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Research and publications

Effectiveness of EEG-Biofeedback on Attentiveness, Working Memory and Quantitative Electroencephalography on Reading Disorder.

Cognitive factors are the important correlates of reading disorder and their impairments are established in children with reading disorder. Neurofeedback as an intervention has been reported to be useful in improvement of cognitive deficits. The present study aimed to determine the effectiveness of this treatment on attentiveness and working memory and related electroencephalographic (EEG) changes in children with reading disorder.

In this single subject study, six children with reading disorder aged 8-10 years old completed twenty 30-minunt sessions of treatment. Continuous performance task, the digit span subscale of the 3(rd) edition of Wechsler Intelligence Scale for Children (WISC-III) and quantitative electroencephalography were used to evaluate the changes at pre and post-treatment. The data were evaluated by visual inspection of the graph, the mean percentage improvement and signal detection measures.

The results showed improvements in attention and working memory.

These significant changes in coherence are possible indications of the connectivity between frontal and posterior association and integration between sensory and motor areas that explain the improvements in attention and working memory.

The effectiveness of neurofeedback training on EEG coherence and neuropsychological functions in children with reading disability.

Neurofeedback training (NFT) is an effective intervention in regulating electroencephalogram (EEG) abnormalities leading to improvements in behavioral deficits, which exist in children with reading disabilities. This single-subject study explores our evaluation of the improvements in the reading ability and phonological awareness deficit, as well as the changes in the EEG in children with reading disabilities as a result of NFT. Participants were 6 children, aged between 8 and 10 years, who completed twenty 30-minute sessions of NFT and follow-up measurement sessions 2 months subsequent to the completion of the training sessions. The results showed significant improvement in reading and phonological awareness skills. Furthermore, EEG analysis did not show notable changes in the power of the targeted bands (delta, theta, and beta), rather there was normalization of coherence of the theta band at T3-T4, delta band at Cz-Fz, and beta band at Cz-Fz, Cz-Pz, and Cz-C4. These significant changes in coherence possibly indicate integration of sensory and motor areas that explains the improvements in reading skills and phonological awareness.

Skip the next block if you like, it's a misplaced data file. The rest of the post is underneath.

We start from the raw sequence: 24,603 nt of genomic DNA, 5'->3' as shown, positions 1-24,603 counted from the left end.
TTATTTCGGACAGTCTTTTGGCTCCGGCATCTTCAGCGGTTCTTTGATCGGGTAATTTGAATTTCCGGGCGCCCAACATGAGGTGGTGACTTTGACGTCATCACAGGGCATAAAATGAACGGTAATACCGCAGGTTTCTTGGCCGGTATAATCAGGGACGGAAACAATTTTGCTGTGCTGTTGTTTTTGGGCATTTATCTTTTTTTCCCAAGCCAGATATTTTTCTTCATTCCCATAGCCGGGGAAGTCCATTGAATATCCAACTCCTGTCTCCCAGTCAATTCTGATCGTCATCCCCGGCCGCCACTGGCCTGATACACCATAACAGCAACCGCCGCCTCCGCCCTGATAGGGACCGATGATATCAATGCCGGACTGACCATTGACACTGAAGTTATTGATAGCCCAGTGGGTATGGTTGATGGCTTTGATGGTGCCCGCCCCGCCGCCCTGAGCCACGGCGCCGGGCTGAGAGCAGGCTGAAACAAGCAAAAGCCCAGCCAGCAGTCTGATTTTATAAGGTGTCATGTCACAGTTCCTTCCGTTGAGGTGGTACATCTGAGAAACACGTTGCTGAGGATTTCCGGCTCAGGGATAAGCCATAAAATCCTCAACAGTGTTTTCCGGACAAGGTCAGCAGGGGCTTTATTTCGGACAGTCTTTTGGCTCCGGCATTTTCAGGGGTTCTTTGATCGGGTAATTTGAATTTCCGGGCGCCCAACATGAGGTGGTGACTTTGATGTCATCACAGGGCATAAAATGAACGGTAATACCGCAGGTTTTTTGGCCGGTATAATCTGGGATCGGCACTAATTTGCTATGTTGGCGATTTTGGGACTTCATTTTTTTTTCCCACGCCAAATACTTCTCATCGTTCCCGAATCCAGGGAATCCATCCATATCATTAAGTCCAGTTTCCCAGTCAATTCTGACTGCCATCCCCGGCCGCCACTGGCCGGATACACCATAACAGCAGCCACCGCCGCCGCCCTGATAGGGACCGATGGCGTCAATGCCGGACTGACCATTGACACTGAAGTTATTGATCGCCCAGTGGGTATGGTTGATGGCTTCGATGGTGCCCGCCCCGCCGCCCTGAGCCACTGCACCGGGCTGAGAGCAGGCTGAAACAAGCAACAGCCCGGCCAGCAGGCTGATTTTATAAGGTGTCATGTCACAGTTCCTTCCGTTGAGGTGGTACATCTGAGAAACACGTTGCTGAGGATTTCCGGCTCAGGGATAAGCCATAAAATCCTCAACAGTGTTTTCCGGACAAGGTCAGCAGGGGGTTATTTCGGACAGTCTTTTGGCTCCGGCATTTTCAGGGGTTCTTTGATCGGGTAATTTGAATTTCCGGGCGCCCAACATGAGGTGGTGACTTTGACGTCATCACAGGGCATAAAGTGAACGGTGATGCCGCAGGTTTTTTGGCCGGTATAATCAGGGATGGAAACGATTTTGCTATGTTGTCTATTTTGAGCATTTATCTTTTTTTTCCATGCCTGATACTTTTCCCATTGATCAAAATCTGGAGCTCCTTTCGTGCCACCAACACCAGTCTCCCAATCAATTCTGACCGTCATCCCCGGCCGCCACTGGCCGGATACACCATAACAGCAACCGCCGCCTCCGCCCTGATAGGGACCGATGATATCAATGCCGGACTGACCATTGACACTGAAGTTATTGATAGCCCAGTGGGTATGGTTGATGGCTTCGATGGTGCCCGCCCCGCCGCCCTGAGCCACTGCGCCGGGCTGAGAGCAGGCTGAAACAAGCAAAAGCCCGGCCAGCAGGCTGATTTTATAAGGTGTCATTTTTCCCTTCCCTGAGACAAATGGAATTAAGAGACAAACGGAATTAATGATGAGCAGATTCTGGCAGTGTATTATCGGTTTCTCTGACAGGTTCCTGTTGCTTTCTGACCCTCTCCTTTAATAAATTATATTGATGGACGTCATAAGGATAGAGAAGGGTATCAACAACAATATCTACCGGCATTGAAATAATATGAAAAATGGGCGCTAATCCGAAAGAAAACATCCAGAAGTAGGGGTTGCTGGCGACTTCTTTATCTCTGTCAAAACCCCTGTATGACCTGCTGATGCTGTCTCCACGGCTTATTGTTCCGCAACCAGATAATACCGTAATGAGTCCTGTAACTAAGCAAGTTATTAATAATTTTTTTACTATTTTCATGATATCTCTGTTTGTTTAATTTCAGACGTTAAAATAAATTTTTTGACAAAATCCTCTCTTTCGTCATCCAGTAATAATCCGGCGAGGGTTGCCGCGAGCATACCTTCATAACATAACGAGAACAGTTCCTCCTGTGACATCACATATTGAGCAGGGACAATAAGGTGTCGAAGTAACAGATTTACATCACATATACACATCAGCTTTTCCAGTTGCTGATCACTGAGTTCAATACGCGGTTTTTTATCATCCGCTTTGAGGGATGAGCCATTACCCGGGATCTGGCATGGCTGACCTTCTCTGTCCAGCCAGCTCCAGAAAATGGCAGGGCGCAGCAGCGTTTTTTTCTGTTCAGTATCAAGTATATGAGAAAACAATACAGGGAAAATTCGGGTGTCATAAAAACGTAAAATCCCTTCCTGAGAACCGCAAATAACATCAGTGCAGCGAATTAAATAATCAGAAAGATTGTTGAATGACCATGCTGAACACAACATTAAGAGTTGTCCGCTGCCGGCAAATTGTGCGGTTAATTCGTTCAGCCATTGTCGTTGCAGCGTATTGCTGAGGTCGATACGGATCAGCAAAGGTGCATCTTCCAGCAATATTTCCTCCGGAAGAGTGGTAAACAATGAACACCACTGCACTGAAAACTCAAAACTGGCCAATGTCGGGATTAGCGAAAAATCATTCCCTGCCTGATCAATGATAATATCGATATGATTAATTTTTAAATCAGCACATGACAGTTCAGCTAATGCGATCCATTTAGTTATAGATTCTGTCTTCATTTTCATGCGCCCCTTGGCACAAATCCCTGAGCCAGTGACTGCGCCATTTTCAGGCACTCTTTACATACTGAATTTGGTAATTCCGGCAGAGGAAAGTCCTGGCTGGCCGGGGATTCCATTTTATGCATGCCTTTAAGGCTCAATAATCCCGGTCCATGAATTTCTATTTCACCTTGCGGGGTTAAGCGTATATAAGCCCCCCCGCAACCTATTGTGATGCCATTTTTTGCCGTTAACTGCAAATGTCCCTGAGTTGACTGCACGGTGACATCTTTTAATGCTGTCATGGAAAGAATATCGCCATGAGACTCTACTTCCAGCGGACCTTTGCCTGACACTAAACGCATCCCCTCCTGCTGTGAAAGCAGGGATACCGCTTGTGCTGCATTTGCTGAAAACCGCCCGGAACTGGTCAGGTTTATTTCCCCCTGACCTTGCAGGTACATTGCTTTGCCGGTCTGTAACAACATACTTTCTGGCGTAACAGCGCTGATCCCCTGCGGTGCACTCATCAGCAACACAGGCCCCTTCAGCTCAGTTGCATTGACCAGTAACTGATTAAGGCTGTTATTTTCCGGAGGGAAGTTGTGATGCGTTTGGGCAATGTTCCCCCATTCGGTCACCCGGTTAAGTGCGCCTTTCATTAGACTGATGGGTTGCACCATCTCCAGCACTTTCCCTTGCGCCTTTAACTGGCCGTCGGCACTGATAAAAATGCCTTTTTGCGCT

Improvements in spelling after QEEG-based neurofeedback in dyslexia: a randomized controlled treatment study.

Phonological theories of dyslexia assume a specific deficit in representation, storage and recall of phonemes. Various brain imaging techniques, including qEEG, point to the importance of a range of areas, predominantly the left hemispheric temporal areas. This study attempted to reduce reading and spelling deficits in children who are dyslexic by means of neurofeedback training based on neurophysiological differences between the participants and gender and age matched controls. Nineteen children were randomized into an experimental group receiving qEEG based neurofeedback (n = 10) and a control group (n = 9). Both groups also received remedial teaching. The experimental group improved considerably in spelling (Cohen's d = 3). No improvement was found in reading. An indepth study of the changes in the qEEG power and coherence protocols evidenced no fronto-central changes, which is in line with the absence of reading improvements. A significant increase of alpha coherence was found, which may be an indication that attentional processes account for the improvement in spelling. Consideration of subtypes of dyslexia may refine the results of future studies.

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